With this in mind, I am proposing a different structure of the market itself; I am proposing a second type of business to operate in the same market along with the existing kind of profit maximizing business. I am not opposed to the existing type of business (although I call for many improvements in it like many others do.) I am proposing a new business in addition to the existing one. This new type of business I am calling “social business,” because it is for the collective benefit of others.

This is a business whose purpose is to address and solve social problems, not to make money for its investors. It is a non-loss non-dividend company. Investor can recoup his investment capital. Beyond that no profit to be taken out as dividends by the investors. These profits remain with the company and are used to expand its out reach, improve the quality of the product or service it provides, and design methods to bring down the cost of the product or service. If the efficiency, the competitiveness, the dynamism of the business world could be harnessed to deal with specific social problems, the world would be a much better place.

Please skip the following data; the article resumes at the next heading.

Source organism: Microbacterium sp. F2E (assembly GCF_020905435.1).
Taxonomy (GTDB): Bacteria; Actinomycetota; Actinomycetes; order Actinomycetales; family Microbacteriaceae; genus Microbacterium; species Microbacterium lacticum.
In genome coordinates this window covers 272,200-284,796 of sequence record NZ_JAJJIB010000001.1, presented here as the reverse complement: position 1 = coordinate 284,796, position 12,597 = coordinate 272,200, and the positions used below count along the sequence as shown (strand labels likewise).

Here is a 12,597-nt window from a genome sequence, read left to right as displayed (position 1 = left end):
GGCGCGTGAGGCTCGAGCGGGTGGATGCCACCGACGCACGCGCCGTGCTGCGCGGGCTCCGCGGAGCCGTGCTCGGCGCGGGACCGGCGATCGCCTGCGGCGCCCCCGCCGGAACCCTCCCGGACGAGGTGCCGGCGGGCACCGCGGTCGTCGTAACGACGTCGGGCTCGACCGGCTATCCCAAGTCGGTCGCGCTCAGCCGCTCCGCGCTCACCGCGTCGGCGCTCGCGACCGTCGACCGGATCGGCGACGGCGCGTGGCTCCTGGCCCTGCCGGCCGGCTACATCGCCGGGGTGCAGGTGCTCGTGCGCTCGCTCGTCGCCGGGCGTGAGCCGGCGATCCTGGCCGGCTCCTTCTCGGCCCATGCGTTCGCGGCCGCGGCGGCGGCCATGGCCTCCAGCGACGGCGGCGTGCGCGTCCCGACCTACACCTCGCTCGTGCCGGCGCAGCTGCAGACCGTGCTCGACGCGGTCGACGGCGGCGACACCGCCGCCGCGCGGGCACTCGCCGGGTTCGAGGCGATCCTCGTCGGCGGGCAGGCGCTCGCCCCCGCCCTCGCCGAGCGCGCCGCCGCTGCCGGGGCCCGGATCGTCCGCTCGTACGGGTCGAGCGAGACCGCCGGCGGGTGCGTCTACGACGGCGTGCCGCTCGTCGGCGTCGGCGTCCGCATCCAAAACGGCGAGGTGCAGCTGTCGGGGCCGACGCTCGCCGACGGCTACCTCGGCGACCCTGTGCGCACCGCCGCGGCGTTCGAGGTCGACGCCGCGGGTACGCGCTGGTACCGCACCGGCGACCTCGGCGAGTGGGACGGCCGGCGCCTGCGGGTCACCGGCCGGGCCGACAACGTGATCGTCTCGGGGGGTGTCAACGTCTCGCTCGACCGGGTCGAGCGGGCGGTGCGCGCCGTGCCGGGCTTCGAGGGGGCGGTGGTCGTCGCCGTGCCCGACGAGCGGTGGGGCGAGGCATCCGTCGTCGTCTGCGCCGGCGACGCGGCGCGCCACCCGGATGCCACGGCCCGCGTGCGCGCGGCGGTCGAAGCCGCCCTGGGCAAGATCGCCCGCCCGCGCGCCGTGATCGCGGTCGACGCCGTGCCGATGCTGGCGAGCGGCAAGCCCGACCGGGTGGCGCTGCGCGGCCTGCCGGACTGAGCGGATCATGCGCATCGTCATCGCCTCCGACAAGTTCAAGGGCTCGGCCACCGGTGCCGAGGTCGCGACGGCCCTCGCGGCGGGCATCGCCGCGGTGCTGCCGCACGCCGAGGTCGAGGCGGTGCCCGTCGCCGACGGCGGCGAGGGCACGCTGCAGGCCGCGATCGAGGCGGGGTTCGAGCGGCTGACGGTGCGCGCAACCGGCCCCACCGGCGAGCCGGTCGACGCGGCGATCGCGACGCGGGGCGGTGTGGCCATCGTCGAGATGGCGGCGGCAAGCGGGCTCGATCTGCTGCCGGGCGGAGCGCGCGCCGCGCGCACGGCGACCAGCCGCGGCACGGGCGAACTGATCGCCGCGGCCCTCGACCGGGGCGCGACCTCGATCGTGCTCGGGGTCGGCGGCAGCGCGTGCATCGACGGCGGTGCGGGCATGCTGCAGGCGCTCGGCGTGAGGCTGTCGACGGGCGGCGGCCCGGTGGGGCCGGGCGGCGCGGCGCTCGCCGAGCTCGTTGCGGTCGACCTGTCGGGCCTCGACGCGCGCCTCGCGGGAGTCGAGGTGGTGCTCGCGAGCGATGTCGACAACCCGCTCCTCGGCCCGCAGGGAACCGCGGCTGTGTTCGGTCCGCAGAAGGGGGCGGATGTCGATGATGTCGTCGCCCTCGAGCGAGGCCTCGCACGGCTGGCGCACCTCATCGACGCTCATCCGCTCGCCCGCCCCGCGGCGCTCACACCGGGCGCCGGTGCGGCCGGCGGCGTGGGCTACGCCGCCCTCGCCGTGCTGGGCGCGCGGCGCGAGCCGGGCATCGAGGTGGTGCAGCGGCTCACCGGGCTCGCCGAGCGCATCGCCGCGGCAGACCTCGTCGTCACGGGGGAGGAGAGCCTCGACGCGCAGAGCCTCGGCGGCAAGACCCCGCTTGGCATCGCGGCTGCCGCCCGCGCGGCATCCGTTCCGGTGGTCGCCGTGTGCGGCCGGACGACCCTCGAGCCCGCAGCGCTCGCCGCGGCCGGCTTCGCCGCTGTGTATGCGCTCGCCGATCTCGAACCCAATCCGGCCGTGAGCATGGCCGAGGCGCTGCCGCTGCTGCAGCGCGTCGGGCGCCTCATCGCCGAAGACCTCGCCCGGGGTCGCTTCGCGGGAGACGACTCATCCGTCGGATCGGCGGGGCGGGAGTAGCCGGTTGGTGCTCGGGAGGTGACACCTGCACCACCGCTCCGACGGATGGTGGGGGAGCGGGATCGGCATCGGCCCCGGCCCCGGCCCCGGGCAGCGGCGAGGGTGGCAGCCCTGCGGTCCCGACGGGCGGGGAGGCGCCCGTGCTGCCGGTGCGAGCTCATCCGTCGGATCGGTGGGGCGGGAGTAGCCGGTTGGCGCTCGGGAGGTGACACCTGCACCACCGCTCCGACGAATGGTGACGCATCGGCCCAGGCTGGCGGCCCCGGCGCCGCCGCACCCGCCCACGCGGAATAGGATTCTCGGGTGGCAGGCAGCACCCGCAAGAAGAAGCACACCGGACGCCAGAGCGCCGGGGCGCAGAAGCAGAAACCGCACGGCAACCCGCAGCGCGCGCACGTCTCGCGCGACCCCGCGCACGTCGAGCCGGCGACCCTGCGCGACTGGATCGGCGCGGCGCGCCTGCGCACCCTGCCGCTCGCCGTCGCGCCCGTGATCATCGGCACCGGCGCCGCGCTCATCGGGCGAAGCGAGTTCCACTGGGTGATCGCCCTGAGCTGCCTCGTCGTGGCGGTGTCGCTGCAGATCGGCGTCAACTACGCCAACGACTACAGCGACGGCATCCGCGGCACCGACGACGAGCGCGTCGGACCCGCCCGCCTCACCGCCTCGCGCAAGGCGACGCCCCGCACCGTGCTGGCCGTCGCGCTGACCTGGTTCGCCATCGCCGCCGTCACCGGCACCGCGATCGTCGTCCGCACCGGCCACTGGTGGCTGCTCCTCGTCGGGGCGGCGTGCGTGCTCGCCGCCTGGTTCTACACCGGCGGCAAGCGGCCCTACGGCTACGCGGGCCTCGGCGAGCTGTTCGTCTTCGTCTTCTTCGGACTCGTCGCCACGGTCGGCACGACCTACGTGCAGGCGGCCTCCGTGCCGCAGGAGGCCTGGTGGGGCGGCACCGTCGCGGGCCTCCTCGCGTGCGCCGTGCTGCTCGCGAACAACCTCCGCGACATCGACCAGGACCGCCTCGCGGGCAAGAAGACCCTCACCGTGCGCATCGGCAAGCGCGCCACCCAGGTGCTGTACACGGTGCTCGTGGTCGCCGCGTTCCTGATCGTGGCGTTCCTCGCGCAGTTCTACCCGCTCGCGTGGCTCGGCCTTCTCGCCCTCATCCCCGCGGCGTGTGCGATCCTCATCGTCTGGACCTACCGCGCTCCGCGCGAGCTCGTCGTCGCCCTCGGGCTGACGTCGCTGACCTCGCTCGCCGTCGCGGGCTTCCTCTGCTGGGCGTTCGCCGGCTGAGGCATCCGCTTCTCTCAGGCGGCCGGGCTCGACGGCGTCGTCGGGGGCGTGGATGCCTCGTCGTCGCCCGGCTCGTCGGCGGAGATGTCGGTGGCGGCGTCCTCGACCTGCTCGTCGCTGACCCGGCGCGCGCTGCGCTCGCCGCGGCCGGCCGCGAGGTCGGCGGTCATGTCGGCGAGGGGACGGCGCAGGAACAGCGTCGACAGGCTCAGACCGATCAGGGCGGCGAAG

The concept of a social business crystallized in my mind through my experience with Grameen companies. Over the years, Grameen created a series of companies to address different problems faced by the poor in Bangladesh. Whether it is a company to provide renewable energy or a company to provide healthcare or yet another company to provide information technology to the poor, we were always motivated by the need to address the social need. We always designed them as profitable companies, but only to ensure its sustainability so that the product or service could reach more and more of the poor - and on an ongoing basis. In all these cases the social need was the only consideration, making personal money was no consideration at all. That is how I realized that businesses could be built that way, from the ground up, around the specific social need, without motive for personal gain.